connecting the plurality of extended graphical indicators via a horizontal reference graphical indicator, the horizontal reference graphical indicator forming an extension of a centerline of the landing area, wherein the vertical reference graphical indicator, the plurality of extended graphical indicators, and the horizontal reference graphical indicator form boundaries of a plurality of transparent panes, the plurality of transparent panes collectively forming a transparent approach curtain, the transparent approach curtain providing a graphical indication of the prescribed approach path and a graphical indication of a proximity of the aircraft to intercepting the prescribed approach path.
7. A non-transitory computer-readable medium having computer-executable instructions for performing a method as claimed in claim 6, said method further comprising:
when the aircraft navigates within a threshold intercept angle for intercepting the approach path, updating the depiction by removing the vertical reference graphical indicator.
8. A non-transitory computer-readable medium having computer-executable instructions for performing a method as claimed in claim 7, said method further comprising:
when the aircraft navigates within the threshold intercept angle for intercepting the approach path, updating the depiction by replacing the plurality of extended graphical indicators with a centerline awareness trail, the centerline awareness trail including a plurality of a markers, each marker corresponding to an extended graphical indicator-terrain interception location.
9. A non-transitory computer-readable medium having computer-executable instructions for performing a method as claimed in claim 6, wherein the vertical reference graphical indicator, the horizontal reference graphical indicator and the extended graphical indicators are solid lines.
10. A non-transitory computer-readable medium having computer-executable instructions for performing a method as claimed in claim 6, said method further comprising: when a portion of the vertical reference graphical indicator intercepts the terrain, providing said portion of the vertical reference graphical indicator as a dashed line.
11. A non-transitory computer-readable medium having computer-executable instructions for performing a method as claimed in claim 6, wherein the landing area is a landing zone of a runway.
12. A non-transitory computer-readable medium having computer-executable instructions for performing a method as claimed in claim 6, wherein the glide path is a prescribed nominal glide path for the landing area.
13. A flight deck situational awareness system for displaying a depiction of a landing area and of terrain proximal to the landing area for an aircraft, the system comprising:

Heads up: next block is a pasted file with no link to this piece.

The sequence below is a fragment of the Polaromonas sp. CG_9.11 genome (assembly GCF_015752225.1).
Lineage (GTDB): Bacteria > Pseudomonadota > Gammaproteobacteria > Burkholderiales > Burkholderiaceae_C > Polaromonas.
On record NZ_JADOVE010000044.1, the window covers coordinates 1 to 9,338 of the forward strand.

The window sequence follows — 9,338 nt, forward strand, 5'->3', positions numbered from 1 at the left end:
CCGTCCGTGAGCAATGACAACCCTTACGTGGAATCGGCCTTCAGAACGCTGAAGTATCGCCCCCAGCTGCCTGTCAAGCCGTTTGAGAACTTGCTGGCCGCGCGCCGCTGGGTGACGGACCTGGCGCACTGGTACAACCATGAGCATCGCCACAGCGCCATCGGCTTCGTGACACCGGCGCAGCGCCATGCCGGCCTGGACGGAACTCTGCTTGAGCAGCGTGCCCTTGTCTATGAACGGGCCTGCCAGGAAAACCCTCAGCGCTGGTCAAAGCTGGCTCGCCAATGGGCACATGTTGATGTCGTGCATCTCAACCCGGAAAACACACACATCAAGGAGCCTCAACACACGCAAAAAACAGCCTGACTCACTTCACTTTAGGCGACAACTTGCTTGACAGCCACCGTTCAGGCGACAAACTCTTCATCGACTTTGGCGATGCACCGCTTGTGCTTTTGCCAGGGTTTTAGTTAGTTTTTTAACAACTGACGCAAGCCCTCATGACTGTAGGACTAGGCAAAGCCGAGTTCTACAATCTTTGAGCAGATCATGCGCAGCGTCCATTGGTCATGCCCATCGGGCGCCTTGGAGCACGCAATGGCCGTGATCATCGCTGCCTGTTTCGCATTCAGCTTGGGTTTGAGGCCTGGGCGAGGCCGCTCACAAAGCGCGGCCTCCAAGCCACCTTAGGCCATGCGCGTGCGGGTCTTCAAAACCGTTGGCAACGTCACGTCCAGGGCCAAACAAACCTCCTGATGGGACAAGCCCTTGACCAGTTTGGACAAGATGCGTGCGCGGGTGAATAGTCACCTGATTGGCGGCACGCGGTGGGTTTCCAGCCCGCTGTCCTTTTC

a memory configured for storing aircraft navigation information for the aircraft;
a processor configured for being communicatively coupled with the memory and further configured for receiving the aircraft navigation information stored in the memory, the processor being further configured for generating the depiction based upon the aircraft navigation information; and
a display configured for being communicatively coupled with the processor, the display being further configured for receiving the depiction from the processor and for displaying the depiction,
wherein the depiction includes an approach curtain when the aircraft is located beyond a threshold intercept angle for intercepting a prescribed approach path to the landing area, the approach curtain including: a vertical reference graphical indicator for indicating a prescribed glide path, the prescribed glide path being a recommended angle of descent for the aircraft for causing the aircraft to land in the landing area, the prescribed glide path being an element of the prescribed approach path; a plurality of extended graphical indicators which extend from the vertical reference graphical indicator and intercept the depicted terrain; a horizontal reference graphical indicator for connecting the extended graphical indicators and forming an extension of a centerline of the landing area, the vertical reference graphical indicator, the plurality of extended graphical indicators, and the horizontal reference graphical indicator forming boundaries of a plurality of transparent panes which form the approach curtain, the transparent approach curtain providing a graphical indication of the prescribed approach path and a graphical indication of a proximity of the aircraft to intercepting the prescribed approach path.
14. A system as claimed in claim 13, wherein the depiction is one of a Synthetic Vision System (SVS) depiction and an Enhanced Vision System (EVS) depiction.
15. A system as claimed in claim 13, wherein aircraft navigational information for the aircraft includes positional information for the aircraft, performance information for the aircraft, navigational environment information for the aircraft, approach path information, landing area information, and terrain information.
16. A system as claimed in claim 15, wherein the system is further configured for dynamically updating the depiction in real time based upon updated aircraft navigation information for the aircraft.